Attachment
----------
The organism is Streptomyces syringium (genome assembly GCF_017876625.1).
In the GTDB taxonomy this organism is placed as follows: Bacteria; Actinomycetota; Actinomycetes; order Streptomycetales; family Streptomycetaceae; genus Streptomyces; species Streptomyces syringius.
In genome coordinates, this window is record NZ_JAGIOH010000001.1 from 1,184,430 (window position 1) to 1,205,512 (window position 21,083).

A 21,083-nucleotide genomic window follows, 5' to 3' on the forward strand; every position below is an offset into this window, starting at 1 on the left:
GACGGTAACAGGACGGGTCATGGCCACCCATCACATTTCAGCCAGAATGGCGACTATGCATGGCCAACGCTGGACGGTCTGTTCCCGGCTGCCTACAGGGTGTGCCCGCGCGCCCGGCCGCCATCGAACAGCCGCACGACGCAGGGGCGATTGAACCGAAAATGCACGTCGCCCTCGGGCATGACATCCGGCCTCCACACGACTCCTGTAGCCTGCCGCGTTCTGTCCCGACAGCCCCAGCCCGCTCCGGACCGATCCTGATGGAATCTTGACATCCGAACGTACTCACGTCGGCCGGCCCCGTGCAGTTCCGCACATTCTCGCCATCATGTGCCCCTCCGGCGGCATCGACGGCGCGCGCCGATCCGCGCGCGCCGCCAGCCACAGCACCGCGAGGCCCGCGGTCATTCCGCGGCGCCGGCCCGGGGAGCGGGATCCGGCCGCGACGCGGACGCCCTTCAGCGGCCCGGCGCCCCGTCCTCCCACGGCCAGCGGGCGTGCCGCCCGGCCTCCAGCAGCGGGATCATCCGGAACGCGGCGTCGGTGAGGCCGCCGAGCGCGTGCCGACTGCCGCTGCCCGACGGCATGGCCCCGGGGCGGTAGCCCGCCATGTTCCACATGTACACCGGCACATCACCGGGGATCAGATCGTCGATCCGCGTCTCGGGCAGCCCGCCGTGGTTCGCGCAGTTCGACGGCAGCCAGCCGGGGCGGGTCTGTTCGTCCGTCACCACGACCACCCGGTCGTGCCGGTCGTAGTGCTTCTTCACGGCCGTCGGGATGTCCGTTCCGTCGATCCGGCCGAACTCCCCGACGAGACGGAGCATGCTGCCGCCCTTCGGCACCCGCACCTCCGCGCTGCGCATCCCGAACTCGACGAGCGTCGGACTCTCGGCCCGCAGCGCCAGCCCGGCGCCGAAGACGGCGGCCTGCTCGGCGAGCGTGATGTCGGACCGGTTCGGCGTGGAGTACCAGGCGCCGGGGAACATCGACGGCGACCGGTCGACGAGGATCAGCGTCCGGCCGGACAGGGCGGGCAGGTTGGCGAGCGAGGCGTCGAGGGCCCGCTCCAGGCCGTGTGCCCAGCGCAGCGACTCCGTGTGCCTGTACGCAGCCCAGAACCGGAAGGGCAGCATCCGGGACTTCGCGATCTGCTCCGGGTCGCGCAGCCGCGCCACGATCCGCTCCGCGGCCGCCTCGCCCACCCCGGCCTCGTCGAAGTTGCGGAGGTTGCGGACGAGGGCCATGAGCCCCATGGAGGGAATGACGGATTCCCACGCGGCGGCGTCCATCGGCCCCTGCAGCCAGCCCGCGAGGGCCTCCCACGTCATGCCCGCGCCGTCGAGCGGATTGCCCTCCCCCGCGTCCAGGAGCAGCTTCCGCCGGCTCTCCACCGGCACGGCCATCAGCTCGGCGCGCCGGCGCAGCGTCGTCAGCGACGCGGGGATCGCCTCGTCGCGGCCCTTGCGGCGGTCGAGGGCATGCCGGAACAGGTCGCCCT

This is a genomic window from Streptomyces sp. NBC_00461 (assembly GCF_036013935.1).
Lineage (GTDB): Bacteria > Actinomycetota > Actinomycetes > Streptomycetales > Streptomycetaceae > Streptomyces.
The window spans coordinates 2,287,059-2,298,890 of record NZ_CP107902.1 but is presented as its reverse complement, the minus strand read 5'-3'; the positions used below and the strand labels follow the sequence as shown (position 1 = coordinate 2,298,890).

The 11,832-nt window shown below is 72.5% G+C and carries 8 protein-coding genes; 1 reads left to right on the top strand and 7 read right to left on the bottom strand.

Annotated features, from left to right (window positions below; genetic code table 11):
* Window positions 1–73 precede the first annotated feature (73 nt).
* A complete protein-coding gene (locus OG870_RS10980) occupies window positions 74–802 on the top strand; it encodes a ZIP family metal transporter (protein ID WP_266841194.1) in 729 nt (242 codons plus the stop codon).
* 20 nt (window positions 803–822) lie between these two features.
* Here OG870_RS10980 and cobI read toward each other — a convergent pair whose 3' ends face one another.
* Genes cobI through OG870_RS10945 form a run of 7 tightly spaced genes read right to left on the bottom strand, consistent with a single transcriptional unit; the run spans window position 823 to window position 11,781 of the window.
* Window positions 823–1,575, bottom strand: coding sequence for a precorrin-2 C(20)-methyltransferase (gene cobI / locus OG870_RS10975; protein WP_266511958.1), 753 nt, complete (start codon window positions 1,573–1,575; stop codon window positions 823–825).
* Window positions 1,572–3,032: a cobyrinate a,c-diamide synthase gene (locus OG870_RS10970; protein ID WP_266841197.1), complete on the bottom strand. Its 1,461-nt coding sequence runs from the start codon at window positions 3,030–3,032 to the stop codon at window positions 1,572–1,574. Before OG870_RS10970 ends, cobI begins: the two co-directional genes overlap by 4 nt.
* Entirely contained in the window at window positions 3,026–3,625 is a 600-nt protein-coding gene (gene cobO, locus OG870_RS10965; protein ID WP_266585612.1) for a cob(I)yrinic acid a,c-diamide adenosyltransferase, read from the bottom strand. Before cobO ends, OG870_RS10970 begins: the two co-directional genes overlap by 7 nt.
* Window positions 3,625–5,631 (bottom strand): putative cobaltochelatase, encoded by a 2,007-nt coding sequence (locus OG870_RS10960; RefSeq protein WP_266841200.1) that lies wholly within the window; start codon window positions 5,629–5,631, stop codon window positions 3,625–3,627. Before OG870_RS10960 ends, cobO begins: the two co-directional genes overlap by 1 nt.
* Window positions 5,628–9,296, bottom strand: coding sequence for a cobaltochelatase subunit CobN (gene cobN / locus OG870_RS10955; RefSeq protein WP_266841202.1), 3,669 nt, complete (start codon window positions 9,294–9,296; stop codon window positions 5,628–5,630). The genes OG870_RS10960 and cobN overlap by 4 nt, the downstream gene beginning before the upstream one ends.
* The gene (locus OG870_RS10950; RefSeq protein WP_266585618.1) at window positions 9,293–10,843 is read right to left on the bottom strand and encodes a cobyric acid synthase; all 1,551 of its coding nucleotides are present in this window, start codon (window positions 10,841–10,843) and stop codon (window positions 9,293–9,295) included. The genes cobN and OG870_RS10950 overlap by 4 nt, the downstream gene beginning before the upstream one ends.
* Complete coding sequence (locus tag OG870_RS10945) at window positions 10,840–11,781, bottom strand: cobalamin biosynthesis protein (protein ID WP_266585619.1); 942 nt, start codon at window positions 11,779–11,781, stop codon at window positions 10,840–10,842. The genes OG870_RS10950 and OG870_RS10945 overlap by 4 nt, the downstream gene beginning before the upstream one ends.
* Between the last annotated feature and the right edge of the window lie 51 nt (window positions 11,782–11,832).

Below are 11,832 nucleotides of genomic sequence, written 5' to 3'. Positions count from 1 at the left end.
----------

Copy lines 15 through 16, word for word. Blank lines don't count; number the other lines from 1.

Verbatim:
* Genes cobI through OG870_RS10945 form a run of 7 tightly spaced genes read right to left on the bottom strand, consistent with a single transcriptional unit; the run spans window position 823 to window position 11,781 of the window.
* Window positions 823–1,575, bottom strand: coding sequence for a precorrin-2 C(20)-methyltransferase (gene cobI / locus OG870_RS10975; protein WP_266511958.1), 753 nt, complete (start codon window positions 1,573–1,575; stop codon window positions 823–825).